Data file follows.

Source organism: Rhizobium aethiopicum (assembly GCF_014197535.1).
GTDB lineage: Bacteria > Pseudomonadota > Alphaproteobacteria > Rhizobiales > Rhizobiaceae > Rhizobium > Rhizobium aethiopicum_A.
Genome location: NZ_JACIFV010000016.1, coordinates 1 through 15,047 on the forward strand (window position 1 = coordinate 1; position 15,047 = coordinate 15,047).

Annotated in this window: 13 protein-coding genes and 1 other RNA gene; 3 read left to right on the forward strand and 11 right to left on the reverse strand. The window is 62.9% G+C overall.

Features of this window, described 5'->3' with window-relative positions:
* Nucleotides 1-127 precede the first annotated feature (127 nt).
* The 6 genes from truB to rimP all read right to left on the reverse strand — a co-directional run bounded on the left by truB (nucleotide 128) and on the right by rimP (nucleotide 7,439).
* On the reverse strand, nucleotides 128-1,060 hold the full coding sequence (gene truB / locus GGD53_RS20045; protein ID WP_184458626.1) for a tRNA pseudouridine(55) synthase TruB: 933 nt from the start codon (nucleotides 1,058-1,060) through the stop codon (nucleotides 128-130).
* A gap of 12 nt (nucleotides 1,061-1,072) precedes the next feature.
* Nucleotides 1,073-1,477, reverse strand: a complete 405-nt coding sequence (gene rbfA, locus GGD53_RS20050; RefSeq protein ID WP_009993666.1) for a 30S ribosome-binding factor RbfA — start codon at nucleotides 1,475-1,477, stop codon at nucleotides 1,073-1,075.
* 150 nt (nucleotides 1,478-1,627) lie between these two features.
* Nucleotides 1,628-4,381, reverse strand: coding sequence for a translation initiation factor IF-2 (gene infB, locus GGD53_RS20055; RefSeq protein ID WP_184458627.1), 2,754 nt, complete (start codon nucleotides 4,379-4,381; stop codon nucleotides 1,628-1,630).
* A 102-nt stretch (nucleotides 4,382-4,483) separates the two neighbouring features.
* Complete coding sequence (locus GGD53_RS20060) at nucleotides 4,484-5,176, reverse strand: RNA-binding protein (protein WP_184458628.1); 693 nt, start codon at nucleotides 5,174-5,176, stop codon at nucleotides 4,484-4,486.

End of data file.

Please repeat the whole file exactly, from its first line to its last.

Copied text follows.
Source organism: Rhizobium aethiopicum (assembly GCF_014197535.1).
GTDB lineage: Bacteria > Pseudomonadota > Alphaproteobacteria > Rhizobiales > Rhizobiaceae > Rhizobium > Rhizobium aethiopicum_A.
Genome location: NZ_JACIFV010000016.1, coordinates 1 through 15,047 on the forward strand (window position 1 = coordinate 1; position 15,047 = coordinate 15,047).

Annotated in this window: 13 protein-coding genes and 1 other RNA gene; 3 read left to right on the forward strand and 11 right to left on the reverse strand. The window is 62.9% G+C overall.

Features of this window, described 5'->3' with window-relative positions:
* Nucleotides 1-127 precede the first annotated feature (127 nt).
* The 6 genes from truB to rimP all read right to left on the reverse strand — a co-directional run bounded on the left by truB (nucleotide 128) and on the right by rimP (nucleotide 7,439).
* On the reverse strand, nucleotides 128-1,060 hold the full coding sequence (gene truB / locus GGD53_RS20045; protein ID WP_184458626.1) for a tRNA pseudouridine(55) synthase TruB: 933 nt from the start codon (nucleotides 1,058-1,060) through the stop codon (nucleotides 128-130).
* A gap of 12 nt (nucleotides 1,061-1,072) precedes the next feature.
* Nucleotides 1,073-1,477, reverse strand: a complete 405-nt coding sequence (gene rbfA, locus GGD53_RS20050; RefSeq protein ID WP_009993666.1) for a 30S ribosome-binding factor RbfA — start codon at nucleotides 1,475-1,477, stop codon at nucleotides 1,073-1,075.
* 150 nt (nucleotides 1,478-1,627) lie between these two features.
* Nucleotides 1,628-4,381, reverse strand: coding sequence for a translation initiation factor IF-2 (gene infB, locus GGD53_RS20055; RefSeq protein ID WP_184458627.1), 2,754 nt, complete (start codon nucleotides 4,379-4,381; stop codon nucleotides 1,628-1,630).
* A 102-nt stretch (nucleotides 4,382-4,483) separates the two neighbouring features.
* Complete coding sequence (locus GGD53_RS20060) at nucleotides 4,484-5,176, reverse strand: RNA-binding protein (protein WP_184458628.1); 693 nt, start codon at nucleotides 5,174-5,176, stop codon at nucleotides 4,484-4,486.